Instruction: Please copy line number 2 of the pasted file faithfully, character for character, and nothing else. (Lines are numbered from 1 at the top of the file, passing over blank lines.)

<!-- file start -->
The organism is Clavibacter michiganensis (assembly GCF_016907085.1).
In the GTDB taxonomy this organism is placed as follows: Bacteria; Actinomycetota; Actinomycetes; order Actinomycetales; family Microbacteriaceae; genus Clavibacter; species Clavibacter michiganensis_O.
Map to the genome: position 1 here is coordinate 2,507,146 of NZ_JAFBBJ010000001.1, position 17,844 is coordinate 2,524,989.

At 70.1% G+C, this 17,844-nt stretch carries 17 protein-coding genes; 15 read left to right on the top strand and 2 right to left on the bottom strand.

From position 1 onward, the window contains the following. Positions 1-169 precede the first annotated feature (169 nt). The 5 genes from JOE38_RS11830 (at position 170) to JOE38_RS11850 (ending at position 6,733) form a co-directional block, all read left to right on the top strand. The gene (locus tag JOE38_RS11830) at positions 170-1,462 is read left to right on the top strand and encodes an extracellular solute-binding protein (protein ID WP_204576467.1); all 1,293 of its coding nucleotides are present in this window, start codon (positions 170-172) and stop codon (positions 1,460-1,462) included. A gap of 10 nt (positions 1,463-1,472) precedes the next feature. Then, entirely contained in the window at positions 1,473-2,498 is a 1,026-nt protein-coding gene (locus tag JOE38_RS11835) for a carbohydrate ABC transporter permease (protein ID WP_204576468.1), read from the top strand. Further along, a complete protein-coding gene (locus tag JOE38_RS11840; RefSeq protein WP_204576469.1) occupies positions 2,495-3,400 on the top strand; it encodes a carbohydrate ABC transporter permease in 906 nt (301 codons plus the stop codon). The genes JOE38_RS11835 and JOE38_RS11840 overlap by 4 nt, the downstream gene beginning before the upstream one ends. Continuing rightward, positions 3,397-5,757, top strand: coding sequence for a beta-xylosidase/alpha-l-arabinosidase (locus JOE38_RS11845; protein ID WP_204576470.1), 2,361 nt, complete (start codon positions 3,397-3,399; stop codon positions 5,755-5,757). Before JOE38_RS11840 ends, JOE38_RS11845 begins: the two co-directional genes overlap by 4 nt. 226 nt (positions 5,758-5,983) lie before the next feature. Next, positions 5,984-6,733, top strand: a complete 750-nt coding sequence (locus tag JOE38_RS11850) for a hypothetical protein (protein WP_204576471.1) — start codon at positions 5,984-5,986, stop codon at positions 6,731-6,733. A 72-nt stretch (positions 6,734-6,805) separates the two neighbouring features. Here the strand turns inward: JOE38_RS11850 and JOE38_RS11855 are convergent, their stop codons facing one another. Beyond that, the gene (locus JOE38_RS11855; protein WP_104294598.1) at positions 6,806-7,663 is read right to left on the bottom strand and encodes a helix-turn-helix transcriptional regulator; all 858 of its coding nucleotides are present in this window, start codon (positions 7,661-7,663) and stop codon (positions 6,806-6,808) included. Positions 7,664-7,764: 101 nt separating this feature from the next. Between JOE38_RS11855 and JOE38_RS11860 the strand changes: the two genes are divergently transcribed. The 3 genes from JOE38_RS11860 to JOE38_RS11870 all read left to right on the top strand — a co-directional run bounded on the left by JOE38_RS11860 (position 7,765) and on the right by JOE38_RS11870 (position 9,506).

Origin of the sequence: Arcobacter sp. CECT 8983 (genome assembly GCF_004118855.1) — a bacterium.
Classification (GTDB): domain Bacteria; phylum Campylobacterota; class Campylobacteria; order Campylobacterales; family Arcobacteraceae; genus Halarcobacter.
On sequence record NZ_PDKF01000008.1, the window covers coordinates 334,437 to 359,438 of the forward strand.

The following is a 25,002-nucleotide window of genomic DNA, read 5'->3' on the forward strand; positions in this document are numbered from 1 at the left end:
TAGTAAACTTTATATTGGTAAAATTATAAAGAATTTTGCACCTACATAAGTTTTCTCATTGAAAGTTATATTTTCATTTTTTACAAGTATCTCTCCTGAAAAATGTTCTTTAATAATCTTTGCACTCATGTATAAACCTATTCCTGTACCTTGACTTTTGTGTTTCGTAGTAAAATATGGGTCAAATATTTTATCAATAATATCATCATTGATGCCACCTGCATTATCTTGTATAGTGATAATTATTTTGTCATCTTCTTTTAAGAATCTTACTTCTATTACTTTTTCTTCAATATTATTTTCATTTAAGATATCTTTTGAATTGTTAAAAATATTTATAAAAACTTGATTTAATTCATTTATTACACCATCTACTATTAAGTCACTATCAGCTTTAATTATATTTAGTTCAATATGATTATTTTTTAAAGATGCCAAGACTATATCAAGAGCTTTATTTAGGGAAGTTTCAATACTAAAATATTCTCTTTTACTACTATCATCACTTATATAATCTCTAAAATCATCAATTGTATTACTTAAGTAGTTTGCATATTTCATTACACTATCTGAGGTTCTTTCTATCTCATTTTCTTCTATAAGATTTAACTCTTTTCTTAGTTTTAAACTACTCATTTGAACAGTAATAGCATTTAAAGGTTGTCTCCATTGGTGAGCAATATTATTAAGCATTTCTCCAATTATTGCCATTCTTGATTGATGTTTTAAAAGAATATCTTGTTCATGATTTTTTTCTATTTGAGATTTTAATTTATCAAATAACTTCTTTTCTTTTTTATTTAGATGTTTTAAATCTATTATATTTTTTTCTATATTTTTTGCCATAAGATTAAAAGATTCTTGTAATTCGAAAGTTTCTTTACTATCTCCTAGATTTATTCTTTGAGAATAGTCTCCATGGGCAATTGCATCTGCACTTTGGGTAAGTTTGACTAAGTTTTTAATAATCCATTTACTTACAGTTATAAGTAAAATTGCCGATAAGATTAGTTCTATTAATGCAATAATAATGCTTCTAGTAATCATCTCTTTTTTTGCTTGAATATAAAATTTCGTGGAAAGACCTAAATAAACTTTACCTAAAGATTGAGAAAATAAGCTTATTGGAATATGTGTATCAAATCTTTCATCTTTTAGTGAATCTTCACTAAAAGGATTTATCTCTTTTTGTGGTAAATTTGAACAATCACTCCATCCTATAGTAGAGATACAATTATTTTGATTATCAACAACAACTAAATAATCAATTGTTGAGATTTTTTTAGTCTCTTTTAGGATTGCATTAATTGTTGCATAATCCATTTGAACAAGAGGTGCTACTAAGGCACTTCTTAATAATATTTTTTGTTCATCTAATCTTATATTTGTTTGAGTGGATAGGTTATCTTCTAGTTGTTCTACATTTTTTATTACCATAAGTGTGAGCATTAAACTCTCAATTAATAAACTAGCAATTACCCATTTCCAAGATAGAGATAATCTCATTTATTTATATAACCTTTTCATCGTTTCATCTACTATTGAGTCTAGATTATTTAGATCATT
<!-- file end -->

In the GTDB taxonomy this organism is placed as follows: Bacteria; Actinomycetota; Actinomycetes; order Actinomycetales; family Microbacteriaceae; genus Clavibacter; species Clavibacter michiganensis_O.